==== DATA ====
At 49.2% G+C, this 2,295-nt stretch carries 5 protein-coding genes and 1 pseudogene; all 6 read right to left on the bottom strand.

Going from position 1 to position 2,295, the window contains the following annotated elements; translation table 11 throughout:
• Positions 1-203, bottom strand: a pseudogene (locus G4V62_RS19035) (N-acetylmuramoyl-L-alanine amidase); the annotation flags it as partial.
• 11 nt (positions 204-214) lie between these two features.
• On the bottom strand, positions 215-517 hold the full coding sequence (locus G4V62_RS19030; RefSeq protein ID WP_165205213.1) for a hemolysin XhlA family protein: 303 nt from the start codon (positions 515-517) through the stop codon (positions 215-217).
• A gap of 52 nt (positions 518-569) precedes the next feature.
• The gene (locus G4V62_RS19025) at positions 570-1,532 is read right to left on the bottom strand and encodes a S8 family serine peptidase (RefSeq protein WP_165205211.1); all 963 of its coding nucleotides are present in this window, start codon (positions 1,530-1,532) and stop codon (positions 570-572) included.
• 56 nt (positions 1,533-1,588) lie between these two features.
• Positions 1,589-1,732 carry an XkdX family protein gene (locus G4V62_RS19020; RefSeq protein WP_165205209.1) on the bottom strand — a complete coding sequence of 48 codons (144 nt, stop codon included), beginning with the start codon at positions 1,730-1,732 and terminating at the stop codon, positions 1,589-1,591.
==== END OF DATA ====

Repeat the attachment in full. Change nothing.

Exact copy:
At 49.2% G+C, this 2,295-nt stretch carries 5 protein-coding genes and 1 pseudogene; all 6 read right to left on the bottom strand.

Going from position 1 to position 2,295, the window contains the following annotated elements; translation table 11 throughout:
• Positions 1-203, bottom strand: a pseudogene (locus G4V62_RS19035) (N-acetylmuramoyl-L-alanine amidase); the annotation flags it as partial.
• 11 nt (positions 204-214) lie between these two features.
• On the bottom strand, positions 215-517 hold the full coding sequence (locus G4V62_RS19030; RefSeq protein ID WP_165205213.1) for a hemolysin XhlA family protein: 303 nt from the start codon (positions 515-517) through the stop codon (positions 215-217).
• A gap of 52 nt (positions 518-569) precedes the next feature.
• The gene (locus G4V62_RS19025) at positions 570-1,532 is read right to left on the bottom strand and encodes a S8 family serine peptidase (RefSeq protein WP_165205211.1); all 963 of its coding nucleotides are present in this window, start codon (positions 1,530-1,532) and stop codon (positions 570-572) included.
• 56 nt (positions 1,533-1,588) lie between these two features.
• Positions 1,589-1,732 carry an XkdX family protein gene (locus G4V62_RS19020; RefSeq protein WP_165205209.1) on the bottom strand — a complete coding sequence of 48 codons (144 nt, stop codon included), beginning with the start codon at positions 1,730-1,732 and terminating at the stop codon, positions 1,589-1,591.